Like other states, California family courts usually determine child support based on each parent’s income. As a previous post on this blog discussed, determining each parent’s income is not always simply a matter of comparing paychecks or tax returns.
How judges decide the amount for child support
In fact, disputes about child support often arise when a parent is self-employed, makes income from investments or other sources outside of employment and so forth.
Again like other states, California law allows family judges to take account of what the law calls a parent’s earning capacity instead of that parent’s actual income. In other words, the court can hear evidence on what a parent could be making instead of what a parent is actually making and issue a child support order accordingly.
Courts actually have considerable leeway when taking this step. However, the judge must consider the best interest of the children, especially their needs and welfare.
The court must also consider how much time a parent spends with the children. By way of example, it wouldn’t be fair to consider a parent’s earning capacity if the only reason that parent is not in a higher paying job is that he or she spends additional time caring for the kids.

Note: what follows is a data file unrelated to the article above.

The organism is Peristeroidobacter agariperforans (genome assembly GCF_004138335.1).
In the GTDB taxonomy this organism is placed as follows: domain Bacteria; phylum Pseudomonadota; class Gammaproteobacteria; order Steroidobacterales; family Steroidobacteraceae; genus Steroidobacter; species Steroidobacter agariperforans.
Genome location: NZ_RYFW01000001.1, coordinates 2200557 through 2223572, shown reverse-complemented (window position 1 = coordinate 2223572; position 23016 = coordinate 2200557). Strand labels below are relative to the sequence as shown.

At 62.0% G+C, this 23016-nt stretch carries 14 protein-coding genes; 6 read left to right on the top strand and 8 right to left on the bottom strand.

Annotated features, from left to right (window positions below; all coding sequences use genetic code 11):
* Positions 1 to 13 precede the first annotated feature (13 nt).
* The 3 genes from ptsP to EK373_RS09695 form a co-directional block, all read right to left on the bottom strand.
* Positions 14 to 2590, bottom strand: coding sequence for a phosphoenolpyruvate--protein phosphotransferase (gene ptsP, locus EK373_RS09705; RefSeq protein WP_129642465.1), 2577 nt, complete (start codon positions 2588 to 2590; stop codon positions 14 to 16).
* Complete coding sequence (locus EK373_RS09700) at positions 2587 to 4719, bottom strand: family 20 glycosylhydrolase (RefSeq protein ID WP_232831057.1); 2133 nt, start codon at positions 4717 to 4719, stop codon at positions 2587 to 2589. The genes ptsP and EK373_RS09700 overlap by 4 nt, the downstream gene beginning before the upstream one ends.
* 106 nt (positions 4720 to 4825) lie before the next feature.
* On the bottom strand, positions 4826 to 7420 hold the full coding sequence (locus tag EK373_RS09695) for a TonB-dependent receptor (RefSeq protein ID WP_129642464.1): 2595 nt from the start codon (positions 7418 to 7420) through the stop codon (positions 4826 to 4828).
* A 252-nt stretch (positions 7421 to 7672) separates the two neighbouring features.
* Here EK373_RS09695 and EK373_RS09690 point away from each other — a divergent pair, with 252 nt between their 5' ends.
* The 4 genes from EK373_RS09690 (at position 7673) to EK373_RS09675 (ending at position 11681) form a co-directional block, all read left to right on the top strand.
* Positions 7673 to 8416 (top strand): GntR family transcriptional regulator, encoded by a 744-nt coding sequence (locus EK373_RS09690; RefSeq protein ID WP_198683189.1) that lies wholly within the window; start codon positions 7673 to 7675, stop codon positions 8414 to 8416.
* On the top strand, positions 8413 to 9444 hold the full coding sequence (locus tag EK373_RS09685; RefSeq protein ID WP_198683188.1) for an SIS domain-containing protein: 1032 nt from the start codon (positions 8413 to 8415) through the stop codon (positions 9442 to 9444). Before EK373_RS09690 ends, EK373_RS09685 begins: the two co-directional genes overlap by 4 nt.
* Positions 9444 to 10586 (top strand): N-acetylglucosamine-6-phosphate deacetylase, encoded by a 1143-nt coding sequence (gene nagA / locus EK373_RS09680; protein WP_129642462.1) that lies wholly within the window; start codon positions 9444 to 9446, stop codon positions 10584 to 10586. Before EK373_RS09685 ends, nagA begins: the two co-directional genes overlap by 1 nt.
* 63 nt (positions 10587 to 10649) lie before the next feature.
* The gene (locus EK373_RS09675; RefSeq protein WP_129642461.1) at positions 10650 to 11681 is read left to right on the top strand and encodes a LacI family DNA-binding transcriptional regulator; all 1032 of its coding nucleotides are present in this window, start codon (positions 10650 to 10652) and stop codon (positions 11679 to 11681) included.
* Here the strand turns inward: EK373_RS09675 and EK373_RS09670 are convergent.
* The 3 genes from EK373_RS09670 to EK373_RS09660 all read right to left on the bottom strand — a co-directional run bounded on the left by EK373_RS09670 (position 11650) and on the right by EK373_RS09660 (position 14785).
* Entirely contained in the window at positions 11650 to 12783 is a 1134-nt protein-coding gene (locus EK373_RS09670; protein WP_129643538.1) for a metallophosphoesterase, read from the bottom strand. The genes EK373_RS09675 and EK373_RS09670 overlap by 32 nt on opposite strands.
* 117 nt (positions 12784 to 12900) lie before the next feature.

On the other hand, a judge need not only consider earning capacity when it seems that a parent is deliberately trying to avoid work. Any parent who seems able to work and has a reasonable opportunity to do so can have his or her earning capacity considered, even if the parent had seemingly legitimate reasons to pass up such opportunities.
Whether a judge should consider a parent’s earning capacity depends heavily on a family’s individual circumstances. San Jose residents with detailed questions about this option should consider speaking to a family law attorney in California.